What are the white crystals coming out of my brickwork?(3 Posts)
What is Efflorescence?
Efflorescence is often described as an ugly residue that is often seen after the construction has finished. In construction terms we use the word "Efflorescence" to describe a white residue left on the brickwork. It is important to note that this is a process in which any substance is carried by a liquid to the surface, we will concentrate on the carriage of soluble salts to the surface, the water evaporates leaving the salt behind as a white powder. Now where does the salt come from we ask – well that answer to that comes in many parts, salt can be present in the clay used to make the bricks or from the sand and cement used in construction, certain construction practices can be used to cut down on the on the quantities of soluable salts present in the wall.
How to prevent Efflorescence
Total prevention is not possible, but a few simples procedures can help to cut down on the amount Efflorescence that will be produced.
• All bricks stored on site should be kept clean and dry and not just left stacked in the middle of a field, waterproof sheeting should be used at all time and the bricks should be stacked on a hard well drained surface.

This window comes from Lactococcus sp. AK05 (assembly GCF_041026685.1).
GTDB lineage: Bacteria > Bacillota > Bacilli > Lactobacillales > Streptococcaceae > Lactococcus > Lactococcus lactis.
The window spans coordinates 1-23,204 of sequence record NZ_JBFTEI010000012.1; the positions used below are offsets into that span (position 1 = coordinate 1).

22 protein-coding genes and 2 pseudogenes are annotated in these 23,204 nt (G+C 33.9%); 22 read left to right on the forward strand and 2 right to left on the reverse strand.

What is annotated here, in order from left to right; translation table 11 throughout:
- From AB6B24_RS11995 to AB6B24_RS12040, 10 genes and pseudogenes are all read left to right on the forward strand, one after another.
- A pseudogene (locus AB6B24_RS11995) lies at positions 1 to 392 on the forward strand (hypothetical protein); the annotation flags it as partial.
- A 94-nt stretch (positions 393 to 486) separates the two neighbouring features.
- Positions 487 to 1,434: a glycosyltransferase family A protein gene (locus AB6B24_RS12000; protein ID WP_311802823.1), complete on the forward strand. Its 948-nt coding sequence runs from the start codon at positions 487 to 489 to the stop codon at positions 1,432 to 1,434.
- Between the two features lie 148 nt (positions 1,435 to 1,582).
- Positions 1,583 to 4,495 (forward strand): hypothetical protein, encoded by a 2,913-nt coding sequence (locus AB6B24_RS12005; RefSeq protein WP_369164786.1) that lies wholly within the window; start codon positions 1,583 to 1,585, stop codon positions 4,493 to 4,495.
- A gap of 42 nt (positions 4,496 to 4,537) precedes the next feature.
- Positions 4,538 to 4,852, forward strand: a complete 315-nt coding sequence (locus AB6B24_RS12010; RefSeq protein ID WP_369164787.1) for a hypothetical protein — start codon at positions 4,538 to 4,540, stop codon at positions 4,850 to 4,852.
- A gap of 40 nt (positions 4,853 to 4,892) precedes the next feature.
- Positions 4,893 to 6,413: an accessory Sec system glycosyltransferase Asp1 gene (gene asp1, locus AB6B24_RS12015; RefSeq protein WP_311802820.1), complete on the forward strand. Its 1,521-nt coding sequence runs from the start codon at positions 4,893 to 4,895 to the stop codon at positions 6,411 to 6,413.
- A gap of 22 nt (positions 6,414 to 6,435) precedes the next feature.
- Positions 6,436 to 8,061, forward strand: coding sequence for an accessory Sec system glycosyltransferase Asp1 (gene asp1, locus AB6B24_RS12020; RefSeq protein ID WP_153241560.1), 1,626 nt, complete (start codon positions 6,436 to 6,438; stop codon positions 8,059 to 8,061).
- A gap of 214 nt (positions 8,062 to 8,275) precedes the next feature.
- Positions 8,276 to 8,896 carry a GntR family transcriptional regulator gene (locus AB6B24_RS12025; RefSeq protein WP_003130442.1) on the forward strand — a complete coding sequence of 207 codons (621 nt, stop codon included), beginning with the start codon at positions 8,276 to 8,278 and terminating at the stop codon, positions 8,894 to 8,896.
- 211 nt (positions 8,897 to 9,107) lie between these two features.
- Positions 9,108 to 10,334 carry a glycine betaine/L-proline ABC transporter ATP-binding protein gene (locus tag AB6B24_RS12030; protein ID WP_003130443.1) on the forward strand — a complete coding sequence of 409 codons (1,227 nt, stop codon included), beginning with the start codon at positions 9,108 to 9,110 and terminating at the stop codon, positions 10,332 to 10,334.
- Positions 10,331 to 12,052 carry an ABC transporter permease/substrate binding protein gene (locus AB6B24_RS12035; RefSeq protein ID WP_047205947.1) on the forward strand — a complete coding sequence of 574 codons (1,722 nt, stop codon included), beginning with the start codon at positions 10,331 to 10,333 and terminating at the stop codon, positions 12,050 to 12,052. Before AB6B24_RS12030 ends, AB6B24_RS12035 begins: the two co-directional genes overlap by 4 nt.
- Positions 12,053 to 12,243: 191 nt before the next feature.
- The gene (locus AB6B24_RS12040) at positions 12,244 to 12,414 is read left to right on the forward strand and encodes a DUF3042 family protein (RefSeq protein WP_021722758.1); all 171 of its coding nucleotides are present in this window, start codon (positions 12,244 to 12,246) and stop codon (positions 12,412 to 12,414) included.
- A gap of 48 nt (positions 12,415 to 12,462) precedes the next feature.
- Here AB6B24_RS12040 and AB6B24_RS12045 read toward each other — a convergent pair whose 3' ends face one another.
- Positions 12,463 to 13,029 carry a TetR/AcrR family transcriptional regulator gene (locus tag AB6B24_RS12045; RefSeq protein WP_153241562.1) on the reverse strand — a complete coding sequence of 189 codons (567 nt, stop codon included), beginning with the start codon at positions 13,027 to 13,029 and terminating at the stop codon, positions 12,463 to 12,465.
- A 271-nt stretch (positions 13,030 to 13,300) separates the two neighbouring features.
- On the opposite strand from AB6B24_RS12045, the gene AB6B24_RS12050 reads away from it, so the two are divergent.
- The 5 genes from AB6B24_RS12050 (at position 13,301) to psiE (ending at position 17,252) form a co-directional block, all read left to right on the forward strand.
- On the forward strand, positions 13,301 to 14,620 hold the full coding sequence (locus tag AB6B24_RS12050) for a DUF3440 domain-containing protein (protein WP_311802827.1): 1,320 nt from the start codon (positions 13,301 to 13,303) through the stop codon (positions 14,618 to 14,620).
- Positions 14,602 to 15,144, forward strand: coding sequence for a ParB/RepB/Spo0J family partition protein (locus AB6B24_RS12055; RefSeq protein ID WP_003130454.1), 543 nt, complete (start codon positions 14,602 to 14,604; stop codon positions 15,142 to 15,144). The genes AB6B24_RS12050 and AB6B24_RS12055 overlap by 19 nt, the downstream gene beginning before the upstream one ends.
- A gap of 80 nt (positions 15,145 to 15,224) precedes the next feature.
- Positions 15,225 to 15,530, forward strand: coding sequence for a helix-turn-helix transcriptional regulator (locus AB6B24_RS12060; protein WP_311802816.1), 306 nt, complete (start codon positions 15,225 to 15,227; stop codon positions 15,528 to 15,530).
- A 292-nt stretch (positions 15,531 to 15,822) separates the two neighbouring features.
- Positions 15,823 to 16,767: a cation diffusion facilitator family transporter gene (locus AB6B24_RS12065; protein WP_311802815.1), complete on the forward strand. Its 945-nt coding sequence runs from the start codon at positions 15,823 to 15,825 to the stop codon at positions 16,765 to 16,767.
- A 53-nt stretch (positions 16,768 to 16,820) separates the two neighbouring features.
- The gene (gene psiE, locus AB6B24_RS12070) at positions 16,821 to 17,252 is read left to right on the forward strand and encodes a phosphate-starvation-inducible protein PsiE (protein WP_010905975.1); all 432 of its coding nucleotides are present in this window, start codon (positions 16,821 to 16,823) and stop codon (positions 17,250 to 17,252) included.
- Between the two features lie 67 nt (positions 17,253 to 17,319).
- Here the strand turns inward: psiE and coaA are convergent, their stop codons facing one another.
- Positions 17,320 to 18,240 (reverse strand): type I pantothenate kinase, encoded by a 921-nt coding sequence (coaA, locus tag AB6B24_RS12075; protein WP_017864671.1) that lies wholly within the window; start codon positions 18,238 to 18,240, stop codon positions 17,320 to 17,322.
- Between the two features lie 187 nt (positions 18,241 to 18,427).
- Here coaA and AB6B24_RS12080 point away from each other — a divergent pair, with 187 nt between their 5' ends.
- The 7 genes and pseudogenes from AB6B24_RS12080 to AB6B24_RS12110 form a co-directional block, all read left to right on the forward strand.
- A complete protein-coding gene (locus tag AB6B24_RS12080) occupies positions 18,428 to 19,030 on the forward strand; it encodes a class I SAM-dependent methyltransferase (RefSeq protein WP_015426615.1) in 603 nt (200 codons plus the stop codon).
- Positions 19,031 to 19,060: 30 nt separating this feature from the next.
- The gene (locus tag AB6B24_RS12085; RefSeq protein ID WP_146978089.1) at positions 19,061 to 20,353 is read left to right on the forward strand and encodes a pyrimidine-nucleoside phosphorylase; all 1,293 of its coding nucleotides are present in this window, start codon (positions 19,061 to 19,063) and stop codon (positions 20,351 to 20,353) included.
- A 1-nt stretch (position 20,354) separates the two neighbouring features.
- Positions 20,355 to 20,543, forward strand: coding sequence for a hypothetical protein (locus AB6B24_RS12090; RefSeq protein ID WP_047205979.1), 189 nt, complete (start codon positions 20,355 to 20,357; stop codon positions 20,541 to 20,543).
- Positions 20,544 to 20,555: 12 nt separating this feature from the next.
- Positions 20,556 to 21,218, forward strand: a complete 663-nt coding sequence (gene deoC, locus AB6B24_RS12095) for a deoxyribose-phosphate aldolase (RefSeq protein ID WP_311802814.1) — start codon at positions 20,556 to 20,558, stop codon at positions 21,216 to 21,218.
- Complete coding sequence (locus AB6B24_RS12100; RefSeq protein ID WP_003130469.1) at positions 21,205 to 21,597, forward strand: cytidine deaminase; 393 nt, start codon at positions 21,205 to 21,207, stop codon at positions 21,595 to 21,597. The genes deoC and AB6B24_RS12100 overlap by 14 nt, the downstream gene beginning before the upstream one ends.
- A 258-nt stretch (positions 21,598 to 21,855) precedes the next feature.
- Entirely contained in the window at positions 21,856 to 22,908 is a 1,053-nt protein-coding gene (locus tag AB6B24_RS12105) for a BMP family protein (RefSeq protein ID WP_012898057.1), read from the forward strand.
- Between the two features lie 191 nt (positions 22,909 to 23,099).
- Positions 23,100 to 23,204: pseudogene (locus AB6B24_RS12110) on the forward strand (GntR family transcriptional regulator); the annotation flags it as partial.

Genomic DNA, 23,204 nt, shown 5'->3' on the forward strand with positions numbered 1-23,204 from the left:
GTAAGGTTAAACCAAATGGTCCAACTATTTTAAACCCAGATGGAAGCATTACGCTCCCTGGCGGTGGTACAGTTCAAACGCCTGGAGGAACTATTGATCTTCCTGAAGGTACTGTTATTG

• Bricks that are loaded out on the scaffolding prior to laying should be covered and protected and not allowed to get saturated.
• Newly laid brickwork should not be allowed to get saturated, especially in the winter or early spring.
• In some instances i have seen and actually used the habit of actually wetting bricks and allowing them to dry a little prior to laying, this can make it easier to lay the bricks, but is fraught with future problems and should be avoided. One of the problems in today's modern world is adequate site management, alot of experienced professionals no longer seem to manage construction sites and the prevention of future problems seems to be of no interest until the problems show. There is no substitute for good site management and all companies should take heed.
How to remove Efflorescence
In my experience if you just introduce good site practices and make people aware of the causes, then alot of Efflorescence can be avoided. Using a stiff brush will often remove alot of the residue, but this is often not easy if you have a 2 or 3 storey building. Do not use anything abrasive, check there are no features that are allowing water to cascade down from roofs or gutters and in time it will diminish.
To summarise above; efflourescence. Occurs especially when building of a house has taken place during winter & the bricks have got wet. Stiff brush gets rid of some residue. It's not harmful.
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